Powered hospital carts are used to run the computers connected to them via batteries integrated into the cart. Those batteries have a finite amount of power, and must be periodically recharged if they’re going to do their jobs. This can be difficult in hospital settings and similar facilities, which often have to run 24/7 in order to treat their patients. A powered cart can take anywhere from 2-6 hours to recharge. If you have to recharge the cart two times a day that becomes an instant liability: the cart takes up space without its computer delivering any utility in exchange. This can have a serious impact on workplace efficiency. According to an article in the Harvard Business Review, equipment shortages caused by recharging or otherwise disabled computers on wheels wastes as much as 10% of a hospital staff’s work day: forcing them to work longer hours.

Non-powered carts rely on computers with hot-swap batteries, which eliminates the need to connect them to the battery from a powered cart. (Hot swapping refers to a battery that can be safely removed and replaced with a fresh battery without a loss of power to the computer. That allows for 24/7 use without spending any time recharging.) The question then just comes down to selection. Obviously with a powered cart, you have greater flexibility with regard to the computer you can mount on it. A non-powered cart limits you to just computers with hot swap batteries.

Longer Run Times

Simply put, it is important to understand how long your computer cart will run before the battery needs to be charged. That could mean the battery that powers the cart itself on a powered cart, or the hot swap batteries that power the computer on a non-powered cart. Run time is important for a number of different reasons. As we mentioned before, having to plug a cart into a power outlet to charge can lead to a lot of downtime, and wasted hours for staff. In this sense using a medical cart computer with hot swap batteries makes more sense. A solution like this provides for 24/7 run time as depleted batteries can be swapped out for fully charged ones throughout the day. Even if a facility chose to plug in a hot swap battery computer to recharge, instead of using spare batteries, the smaller batteries in a computer would return to full capacity much more quickly than a large cart battery, leading to less downtime.

The importance of run time goes beyond mitigating downtime. As with all Lithium Ion batteries, they will lose their ability to hold a full charge over time. This typically happens after about 300 cycles. The more often you have to recharge the battery, the quicker the battery start to deplete. The longer the run time of your power supply, the longer you can go without needing to purchase a replacement battery. Computers with hot swap batteries tend to have much longer run times than a cart battery, and are also much cheaper to replace.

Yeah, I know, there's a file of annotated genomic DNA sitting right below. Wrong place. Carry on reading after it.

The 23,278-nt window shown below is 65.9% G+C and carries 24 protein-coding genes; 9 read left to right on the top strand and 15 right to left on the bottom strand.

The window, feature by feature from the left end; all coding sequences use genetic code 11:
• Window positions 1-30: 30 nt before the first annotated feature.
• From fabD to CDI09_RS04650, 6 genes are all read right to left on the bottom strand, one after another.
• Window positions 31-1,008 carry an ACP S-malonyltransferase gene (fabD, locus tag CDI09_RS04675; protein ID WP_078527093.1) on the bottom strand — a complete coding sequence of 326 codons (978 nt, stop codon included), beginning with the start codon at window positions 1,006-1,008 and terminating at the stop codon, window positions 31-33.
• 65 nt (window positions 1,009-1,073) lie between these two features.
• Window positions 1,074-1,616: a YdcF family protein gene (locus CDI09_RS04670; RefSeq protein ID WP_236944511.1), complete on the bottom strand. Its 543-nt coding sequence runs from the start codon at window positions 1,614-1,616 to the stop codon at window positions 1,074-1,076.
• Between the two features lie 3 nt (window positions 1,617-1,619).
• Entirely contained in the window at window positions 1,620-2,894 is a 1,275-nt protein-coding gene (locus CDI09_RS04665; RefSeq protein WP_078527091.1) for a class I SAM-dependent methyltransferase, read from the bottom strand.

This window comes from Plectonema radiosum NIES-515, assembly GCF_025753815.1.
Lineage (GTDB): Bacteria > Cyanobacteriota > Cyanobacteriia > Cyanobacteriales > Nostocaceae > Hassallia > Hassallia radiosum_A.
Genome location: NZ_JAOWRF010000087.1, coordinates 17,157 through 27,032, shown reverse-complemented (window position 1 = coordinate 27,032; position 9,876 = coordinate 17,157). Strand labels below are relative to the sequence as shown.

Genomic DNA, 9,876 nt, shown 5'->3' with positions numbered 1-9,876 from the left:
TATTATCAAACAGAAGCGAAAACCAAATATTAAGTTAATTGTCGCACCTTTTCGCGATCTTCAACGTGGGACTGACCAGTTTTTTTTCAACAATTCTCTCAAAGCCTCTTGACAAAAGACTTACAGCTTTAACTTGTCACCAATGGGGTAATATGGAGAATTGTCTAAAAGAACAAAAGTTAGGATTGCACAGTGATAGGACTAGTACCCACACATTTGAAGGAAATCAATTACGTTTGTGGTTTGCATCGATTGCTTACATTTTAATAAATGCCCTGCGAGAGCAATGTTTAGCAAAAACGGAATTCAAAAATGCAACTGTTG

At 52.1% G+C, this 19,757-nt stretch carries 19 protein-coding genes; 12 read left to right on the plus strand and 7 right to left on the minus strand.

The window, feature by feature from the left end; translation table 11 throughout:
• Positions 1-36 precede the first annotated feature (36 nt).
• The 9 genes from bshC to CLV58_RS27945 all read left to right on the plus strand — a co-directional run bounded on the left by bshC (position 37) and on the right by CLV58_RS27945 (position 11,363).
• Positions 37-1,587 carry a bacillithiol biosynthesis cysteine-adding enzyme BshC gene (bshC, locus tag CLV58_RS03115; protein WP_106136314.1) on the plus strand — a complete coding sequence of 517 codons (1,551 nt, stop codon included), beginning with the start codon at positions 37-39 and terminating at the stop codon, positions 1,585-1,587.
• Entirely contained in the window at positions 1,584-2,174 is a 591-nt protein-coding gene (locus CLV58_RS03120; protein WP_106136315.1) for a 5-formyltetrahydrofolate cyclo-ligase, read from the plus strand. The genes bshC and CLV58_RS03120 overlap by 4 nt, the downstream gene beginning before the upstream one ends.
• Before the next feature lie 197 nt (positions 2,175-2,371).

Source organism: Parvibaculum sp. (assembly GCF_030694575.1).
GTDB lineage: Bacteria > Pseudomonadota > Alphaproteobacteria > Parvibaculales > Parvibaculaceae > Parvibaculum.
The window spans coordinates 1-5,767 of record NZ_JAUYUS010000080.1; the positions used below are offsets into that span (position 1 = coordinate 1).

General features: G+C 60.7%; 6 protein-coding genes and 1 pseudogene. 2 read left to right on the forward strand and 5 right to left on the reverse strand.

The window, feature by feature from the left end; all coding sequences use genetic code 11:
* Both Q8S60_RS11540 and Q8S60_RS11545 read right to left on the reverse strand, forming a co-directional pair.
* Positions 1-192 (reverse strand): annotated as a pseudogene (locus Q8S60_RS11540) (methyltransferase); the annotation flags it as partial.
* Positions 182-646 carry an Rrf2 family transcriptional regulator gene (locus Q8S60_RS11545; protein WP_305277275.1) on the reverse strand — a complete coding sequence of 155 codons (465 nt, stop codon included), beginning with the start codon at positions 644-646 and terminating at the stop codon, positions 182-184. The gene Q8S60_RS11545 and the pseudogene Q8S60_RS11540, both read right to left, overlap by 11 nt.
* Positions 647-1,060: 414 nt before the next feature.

Charging Peripherals

Carts can also be used to carry peripheral devices throughout the care facility. In many cases, such peripherals may require power of their own. Barcode scanners and printers are two very common devices that are mounted on medical carts. One advantage a powered cart has is the ability to power these types of devices. However, if you have a hot swap medical computer that can also power a peripheral device, then the advantage is neutralized. That is a question that needs to be asked when researching a medical cart solution.

Utility is the name of the game when it comes to workstations on wheels. Every facility and end user has a different set of requirements that must be met and the balance between cost and functionality must be weighed. That tipping point will be different for everyone. For more information on powered vs. non-powered carts and the computers that would best pair with them you can contact us here.



The Benefit of Medical Tablets to Wound Care

When it comes to healthcare, few conditions need to be addressed with more urgency than wounds and similar injuries. Treating wounds promptly can reduce scarring, lower the risk of infection and speed the healing process. The sooner medical personnel can examine and treat a wound, the better. That often means giving tools to healthcare providers in the field, such as emergency medical technicians and firefighters, as well as wound care specialists and similar staff members at a hospital or care ward. Medical tablets make an excellent means of doing so: utilizing cutting-edge technology to address wound care with the swiftness and efficiency required for a speedy recovery. How? We’ve listed four brief ways below.

Medical Tablets Provide Telehealth Solutions

Telehealth is the means of connecting healthcare providers to their patients through technology, which can include anything from examining patients remotely to consulting experts who might not be on site. This plays an especially large role in wound care, where time is of the essence. The National Institute of Health cites a study on telehealth practices and wound care from CICAT in France, showing that telehealth practices reduced the number of hospitalizations resulting from wound care by 72%, and reduced the number of ambulance transfers by 56%. That translates not only to improved care but a significant reduction in time and resources that can be used to treat other patients.

A medical tablet plays a huge role in that process. With it, EMTs and other personnel can take pictures of the injury en route and forward it electronically to the hospital. That allows them to prepare for the patient’s arrival, as well as providing an early diagnosis to help the EMTs provide more effective immediate care. Even better, physicians at the hospital can provide a diagnosis via the tablet, and determine whether the patient needs to come to the hospital or if treatment can be effectively implemented on site.